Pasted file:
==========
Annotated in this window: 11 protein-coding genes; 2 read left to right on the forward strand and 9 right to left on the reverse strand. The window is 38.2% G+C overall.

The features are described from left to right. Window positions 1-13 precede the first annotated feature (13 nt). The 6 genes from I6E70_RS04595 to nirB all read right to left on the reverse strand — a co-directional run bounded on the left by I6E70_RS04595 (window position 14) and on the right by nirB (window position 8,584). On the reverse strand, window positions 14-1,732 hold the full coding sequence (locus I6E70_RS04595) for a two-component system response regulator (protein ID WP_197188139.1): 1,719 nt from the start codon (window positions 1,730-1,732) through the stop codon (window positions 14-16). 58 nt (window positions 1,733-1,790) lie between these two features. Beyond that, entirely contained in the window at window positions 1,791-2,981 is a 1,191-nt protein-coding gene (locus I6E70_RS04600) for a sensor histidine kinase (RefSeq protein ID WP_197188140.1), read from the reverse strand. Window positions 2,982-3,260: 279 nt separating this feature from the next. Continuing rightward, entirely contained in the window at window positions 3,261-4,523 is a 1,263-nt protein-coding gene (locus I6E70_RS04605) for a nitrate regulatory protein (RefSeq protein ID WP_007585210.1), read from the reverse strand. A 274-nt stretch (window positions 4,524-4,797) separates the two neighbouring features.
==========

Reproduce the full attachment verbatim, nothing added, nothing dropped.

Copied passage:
Annotated in this window: 11 protein-coding genes; 2 read left to right on the forward strand and 9 right to left on the reverse strand. The window is 38.2% G+C overall.

The features are described from left to right. Window positions 1-13 precede the first annotated feature (13 nt). The 6 genes from I6E70_RS04595 to nirB all read right to left on the reverse strand — a co-directional run bounded on the left by I6E70_RS04595 (window position 14) and on the right by nirB (window position 8,584). On the reverse strand, window positions 14-1,732 hold the full coding sequence (locus I6E70_RS04595) for a two-component system response regulator (protein ID WP_197188139.1): 1,719 nt from the start codon (window positions 1,730-1,732) through the stop codon (window positions 14-16). 58 nt (window positions 1,733-1,790) lie between these two features. Beyond that, entirely contained in the window at window positions 1,791-2,981 is a 1,191-nt protein-coding gene (locus I6E70_RS04600) for a sensor histidine kinase (RefSeq protein ID WP_197188140.1), read from the reverse strand. Window positions 2,982-3,260: 279 nt separating this feature from the next. Continuing rightward, entirely contained in the window at window positions 3,261-4,523 is a 1,263-nt protein-coding gene (locus I6E70_RS04605) for a nitrate regulatory protein (RefSeq protein ID WP_007585210.1), read from the reverse strand. A 274-nt stretch (window positions 4,524-4,797) separates the two neighbouring features.